Thus, the proposed tool could be used in several application fields requiring a user-friendly interface, e.g., point-of-care applications, environment monitoring, Internet of things (IoT) applications, security, and industrial applications.

  • Open access
  • 35 Reads
Detection of SARS-CoV-2 by plasmonic optical fibers and molecularly imprinted polymers
, , , , , , , , , , ,

Following the outbreak of the SARS-CoV-2 pandemic, the demand for faster diagnostic systems has pushed research activities towards the development of innovative technologies for the detection of the virus through simple, fast and low-cost methods. However, the current diagnostic procedure relies on the molecular technique of Reverse Transcription Polymerase Chain Reaction (RT-PCR), which is expensive and time-consuming.
Aiming at addressing this issue, a plasmonic biochemical sensor for SARS-CoV-2 was realized by combining a plasmonic plastic optical D-shaped fiber sensor with a brand-new kind of synthetic molecularly imprinted polymer (MIP) receptor. The synthetic MIP was properly designed for the molecular recognition of the Subunit 1 of the SARS-CoV-2 Spike protein.
Preliminary experimental results on the developed sensor were performed to test its effectiveness in binding the Subunit 1 of the SARS-CoV-2 Spike protein in different solutions. Afterwards, tests on the SARS-CoV-2 virions were carried on using nasopharyngeal (NP) swabs in UTM (universal transport medium) and physiological solution (0.9% NaCl). The results achieved were compared in the end with those obtained with RT-PCR.
According to these results, the proposed optical biochemical sensor proved to effectively determine SARS-CoV-2 virions in biological samples and with an even higher sensitivity than the RT-PCR one. Furthermore, a reasonably quick response time to the virus (about 10 minutes) was achieved.

  • Open access
  • 29 Reads
Plasma-induced fibrillation and surface functionalization of cellulose microfibrils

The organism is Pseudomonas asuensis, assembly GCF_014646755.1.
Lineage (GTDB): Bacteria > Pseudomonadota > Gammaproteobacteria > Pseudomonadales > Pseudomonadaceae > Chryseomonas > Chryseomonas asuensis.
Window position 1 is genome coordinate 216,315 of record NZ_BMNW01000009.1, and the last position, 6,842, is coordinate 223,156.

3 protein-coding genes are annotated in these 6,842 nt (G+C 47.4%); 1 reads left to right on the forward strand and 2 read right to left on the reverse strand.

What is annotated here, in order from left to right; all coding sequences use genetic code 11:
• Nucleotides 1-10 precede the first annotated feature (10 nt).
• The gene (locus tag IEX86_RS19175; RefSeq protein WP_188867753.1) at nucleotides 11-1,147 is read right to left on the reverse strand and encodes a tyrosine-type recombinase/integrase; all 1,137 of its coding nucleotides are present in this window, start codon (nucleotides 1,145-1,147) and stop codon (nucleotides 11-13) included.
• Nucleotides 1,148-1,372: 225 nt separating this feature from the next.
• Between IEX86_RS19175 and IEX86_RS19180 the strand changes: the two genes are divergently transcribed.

The classical production of microfibrillar cellulose involves intensive mechanical processing and discontinuous chemical treatment in solvent-based media in order to introduce additional chemical surface modification. By selecting appropriate conditions of a pulsed plasma reactor, a solvent-free and low-energy input process can be applied with introduction of microcrystalline cellulose (MCC) and maleic anhydride (MA) powders. The plasma processing results in the progressive fibrillation of the cellulose powder into its elementary microfibrillar structure and in-situ modification of the produced fibrils with more hydrophobic groups that provide good stability against re-agglomeration of the fibrils. The selection of MCC/MA ratio at above 200 % allows to separate the single cellulose microfibrils with changeable morphologies depending on the plasma treatment time. Moreover, the density of the hydrophobic surface groups can be changed through selection of different plasma duty cycle times, while the influence of plasma power and pulse frequency is inferior. The variations in treatment time can be followed along the plasma reactor, as the microfibrils gain smaller diameter and become somewhat longer with increasing plasma time. This can be related to the activation of the hierarchical cellulose structure and progressive diffusion of the MA within the cellulose microfibrils causing progressive weakening of the hydroxyl bonding. In parallel, the creation of more reactive species with time allows to create active surface sites that allow for interaction between the different fibrils into more complex morphologies. The in-situ surface modification has been demonstrated by XPS and FTIR analysis, indicating the successful esterification between the MA and hydroxyl groups at the cellulose surface. In particular, the crystallinity of the cellulose has been augmented after plasma modification. Furthermore, the AFM evaluation of the fibrils show surface structures with irregular surface roughness patterns that contribute to better interaction of the microfibrils after incorporation in an eventual polymer matrix. In conclusion, the combination of physical and chemical processing of cellulose microfibrils provide a more sustainable approach for fabrication of advanced nanotechnological materials.